3. We do not have enough controls for the main experiment which is the Toll induction. Can we have documentation that cactus RNAi leads to Toll and Toll only induction? To what levels? Are these levels biologically relevant? As the paper relies mostly on this RNAi, we need the data. Maybe the authors have these data already in their RNAseq? But earlier timepoints would be important, especially as we do not know the kinetic of the described phenotype.

Point well taken. It is not possible to establish whether only the Toll pathway is activated when we silence Cactus. However, the RNAseq analysis revealed that expression of several genes involved in Toll signaling or final effector this pathway, such as Toll-like receptors, CLIP proteases, Serpins, C-type Lectins and Defensin are upregulated in dsCactus hemocytes (see Table S3 in the revised manuscript). Furthermore, co-silencing Rel1 and Cactus prevented the dramatic increase in the proportion of megacytes that is observed when Cactus alone is silenced, indicating that the differentiation response requires activation of Toll signaling through Rel1.

4. In figure 5, we lack unchallenged controls, which would really help interpret this figure.

We have previously shown that bacterial feeding significantly increases granulocytes recruitment to the midgut surface of wild type mosquitoes (that have not been injected with dsRNA) (Barletta et al. 2019, iScience). In this manuscript (Figure 5), we evaluated whether there was a difference in hemocyte midgut recruitment between dsLacZ and dsCactus females. We observed a qualitative difference, as individual or pairs of hemocytes were observed in dsLacZ, while hemocytes formed large clusters in dsCactus females (Figure 5 A-D). Using markers for specific hemocyte subpopulations we also show that there is massive recruitment of megacytes in dsCactus females, with a 250-fold increase in midgut-associated TM7318 mRNA levels, a megacyte-specific marker, relative to dsLacZ controls (Figure 5E).

Reviewer #2 (Recommendations for the authors):

This is an excellent piece of work that fills in important new details about Toll pathway function and Anopheles immunity against Plasmodium, leading up to the function of the hemocyte-derived microvesicles. In my opinion it is suitable for publication with minor revision.

We thank the reviewer for his insight on the contribution of our work.

Scientific revision:

The only part of the work that could be improved relates to the interpretation of the work represented by figure 5 E & F. Hemocyte markers were measured 4 h after bacterial treatment, or 26 h after malaria infection. Thus, the two assays are not directly comparable, and it is not possible to interpret whether the Plasmodium response is simply the bacterial response delayed by 22 additonal hours, or whether there is any particular specificity of the response caused by the presence of malaria parasites as compared to bacteria alone. By relative expression, the induction of megacyte binding after bacteria appears to be a log-fold higher than after Plasmodium but displayed equivalent levels of significance in bacteria or malaria treatments, whereas the relative expression of the granulocyte marker appears to be a similar value after bacteria or malaria, but the difference is more significant in the Plasmodium case. Why? Basically, because of the time difference of the assays, it is not possible to clearly interpret whether these results mean that bacteria induce a stronger megacyte binding response, or whether the response had simply decayed by 22 h later. Similarly, does the greater significance of granulocyte binding after malaria mean that this is a malaria-specific response, or would the bacterial treatment display the same outcome at 26 h instead of 4 h after treatment? Responding to this comment does not require new experimental work. At least, the authors should address this point in the interpretation of the result in the text, including whether they believe there is an effect in quantity or quality due to Plasmodium presence over bacteria alone. However, if the authors already have data after bacterial treatment at the same 26 h time point as malaria, it would be useful to present this, possibly as a supplementary figure, because this data would be directly comparable to Plasmodium treatment.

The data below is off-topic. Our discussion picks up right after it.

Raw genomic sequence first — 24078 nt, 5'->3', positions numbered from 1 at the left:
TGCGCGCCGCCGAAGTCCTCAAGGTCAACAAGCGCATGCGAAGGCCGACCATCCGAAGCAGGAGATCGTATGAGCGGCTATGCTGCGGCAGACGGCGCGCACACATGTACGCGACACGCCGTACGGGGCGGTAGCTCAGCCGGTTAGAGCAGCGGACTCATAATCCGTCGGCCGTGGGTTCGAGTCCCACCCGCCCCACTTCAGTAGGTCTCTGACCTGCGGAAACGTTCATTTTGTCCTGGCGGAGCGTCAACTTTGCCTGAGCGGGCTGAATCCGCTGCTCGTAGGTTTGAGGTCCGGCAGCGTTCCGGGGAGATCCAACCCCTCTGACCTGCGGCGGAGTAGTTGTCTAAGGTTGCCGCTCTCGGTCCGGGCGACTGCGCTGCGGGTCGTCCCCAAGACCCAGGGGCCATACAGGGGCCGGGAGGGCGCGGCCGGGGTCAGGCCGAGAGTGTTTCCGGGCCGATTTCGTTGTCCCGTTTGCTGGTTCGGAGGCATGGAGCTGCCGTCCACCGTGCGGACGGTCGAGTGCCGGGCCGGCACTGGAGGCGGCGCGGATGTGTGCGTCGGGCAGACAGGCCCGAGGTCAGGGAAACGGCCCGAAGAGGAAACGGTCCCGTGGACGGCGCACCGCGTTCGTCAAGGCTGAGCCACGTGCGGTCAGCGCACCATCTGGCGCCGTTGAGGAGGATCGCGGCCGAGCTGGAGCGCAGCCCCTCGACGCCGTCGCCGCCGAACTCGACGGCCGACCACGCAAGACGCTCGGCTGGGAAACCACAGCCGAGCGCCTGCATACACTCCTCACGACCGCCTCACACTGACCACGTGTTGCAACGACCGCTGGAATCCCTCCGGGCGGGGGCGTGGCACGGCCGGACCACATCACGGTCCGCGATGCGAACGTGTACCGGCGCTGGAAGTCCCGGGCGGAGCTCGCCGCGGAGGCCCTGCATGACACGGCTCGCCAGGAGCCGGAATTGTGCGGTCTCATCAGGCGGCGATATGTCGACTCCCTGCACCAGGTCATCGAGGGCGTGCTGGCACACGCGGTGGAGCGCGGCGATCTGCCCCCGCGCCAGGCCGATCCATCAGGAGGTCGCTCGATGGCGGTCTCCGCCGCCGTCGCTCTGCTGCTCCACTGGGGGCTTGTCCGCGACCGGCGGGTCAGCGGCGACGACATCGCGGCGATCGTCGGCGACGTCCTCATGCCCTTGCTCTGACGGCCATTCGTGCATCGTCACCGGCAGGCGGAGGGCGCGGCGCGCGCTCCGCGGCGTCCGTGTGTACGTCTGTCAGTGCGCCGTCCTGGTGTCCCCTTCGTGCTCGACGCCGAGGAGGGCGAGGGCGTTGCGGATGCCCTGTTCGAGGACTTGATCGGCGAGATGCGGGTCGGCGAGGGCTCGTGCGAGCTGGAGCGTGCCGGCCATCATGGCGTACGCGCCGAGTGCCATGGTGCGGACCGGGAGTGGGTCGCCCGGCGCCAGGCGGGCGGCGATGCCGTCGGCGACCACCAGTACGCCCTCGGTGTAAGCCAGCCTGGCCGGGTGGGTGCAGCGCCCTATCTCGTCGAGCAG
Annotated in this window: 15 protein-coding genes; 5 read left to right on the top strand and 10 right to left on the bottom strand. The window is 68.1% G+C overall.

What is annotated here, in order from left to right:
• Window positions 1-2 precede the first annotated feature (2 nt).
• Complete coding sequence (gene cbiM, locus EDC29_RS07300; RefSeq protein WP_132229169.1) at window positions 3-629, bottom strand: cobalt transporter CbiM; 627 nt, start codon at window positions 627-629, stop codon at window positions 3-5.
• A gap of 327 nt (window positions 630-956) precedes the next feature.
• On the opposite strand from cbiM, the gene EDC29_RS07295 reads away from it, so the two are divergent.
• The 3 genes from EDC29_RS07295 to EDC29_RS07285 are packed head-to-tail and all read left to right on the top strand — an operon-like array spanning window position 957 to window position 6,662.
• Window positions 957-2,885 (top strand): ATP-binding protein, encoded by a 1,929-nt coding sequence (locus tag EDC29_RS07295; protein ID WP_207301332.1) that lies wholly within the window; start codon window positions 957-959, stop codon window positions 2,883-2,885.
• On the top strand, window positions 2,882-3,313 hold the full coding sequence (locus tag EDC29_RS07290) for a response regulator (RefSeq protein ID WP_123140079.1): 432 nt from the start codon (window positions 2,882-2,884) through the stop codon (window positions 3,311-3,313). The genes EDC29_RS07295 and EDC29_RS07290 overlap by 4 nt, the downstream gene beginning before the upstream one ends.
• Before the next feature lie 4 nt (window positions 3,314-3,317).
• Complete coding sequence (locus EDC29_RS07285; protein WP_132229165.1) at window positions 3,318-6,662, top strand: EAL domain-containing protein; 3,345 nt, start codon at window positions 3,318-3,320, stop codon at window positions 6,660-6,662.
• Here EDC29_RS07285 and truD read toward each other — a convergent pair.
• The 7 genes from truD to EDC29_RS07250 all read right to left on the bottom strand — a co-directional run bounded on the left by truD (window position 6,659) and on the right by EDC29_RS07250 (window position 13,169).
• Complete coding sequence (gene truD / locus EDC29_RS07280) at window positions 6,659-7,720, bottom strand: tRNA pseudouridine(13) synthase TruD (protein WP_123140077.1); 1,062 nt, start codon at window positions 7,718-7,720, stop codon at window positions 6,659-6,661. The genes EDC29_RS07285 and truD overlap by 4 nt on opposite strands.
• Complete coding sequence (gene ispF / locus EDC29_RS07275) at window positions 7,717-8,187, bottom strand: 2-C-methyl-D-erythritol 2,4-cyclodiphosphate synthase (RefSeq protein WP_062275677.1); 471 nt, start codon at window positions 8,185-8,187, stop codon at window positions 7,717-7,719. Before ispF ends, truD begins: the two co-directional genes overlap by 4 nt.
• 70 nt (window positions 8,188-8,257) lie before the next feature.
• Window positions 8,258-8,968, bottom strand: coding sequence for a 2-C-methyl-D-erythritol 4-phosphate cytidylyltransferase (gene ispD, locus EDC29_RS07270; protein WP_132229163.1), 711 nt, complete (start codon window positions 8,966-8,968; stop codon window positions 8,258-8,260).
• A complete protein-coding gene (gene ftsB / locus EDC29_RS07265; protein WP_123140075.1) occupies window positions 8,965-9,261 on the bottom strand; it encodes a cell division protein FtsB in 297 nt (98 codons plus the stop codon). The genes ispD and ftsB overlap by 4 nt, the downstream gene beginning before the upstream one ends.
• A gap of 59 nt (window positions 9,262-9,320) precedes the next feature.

Point well taken. The blood meal ingested by a mosquito is surrounded by the peritrophic matrix, and bacteria in the gut microbiota proliferate extensively when more nutrients become available as the meal undergoes digestion. The peak of ookinete midgut invasion occurs between 24-26h post-feeding. As the invade the midgut, ookinetes break the barriers, such as the peritrophic matrix, that normally prevent direct contact between the gut microbiota and epithelial cells. As a result, midgut epithelial cells come in direct contact with bacteria from the microbiota and with the immune elicitors they release, and this triggers prostaglandin (PGE2) release by the midgut. PGE2, in turn, attracts hemocytes to the midgut basal lamina (Barletta et al. 2019). Thus, the response of hemocytes to ookinete invasion requires both the presence of bacteria in the bolus and a breach of barriers by the invading parasites. If hemocytes come in contact with a nitrated surface, they undergo apoptosis and release microvesicles in close proximity to the invaded cells. Fortunately, we can still detect hemocyte mRNAs markers of specific hemocyte subpopulations in the cell remnants that remain associated with the midgut after hemocytes undergo apoptosis. In Figure 6 of the revised manuscript we show that midgut-associated mRNA levels of TM7318, a megacyte marker, increase significantly in dsCactus hemocytes, and goes back to levels similar to dsLacZ controls when the transcription factor Rel1 is cosilenced with Cactus. We have previously shown that hemocytes are also attracted to the midgut in the dsLacZ control, but here we show that silencing Cactus greatly enhances the recruitment of megacytes.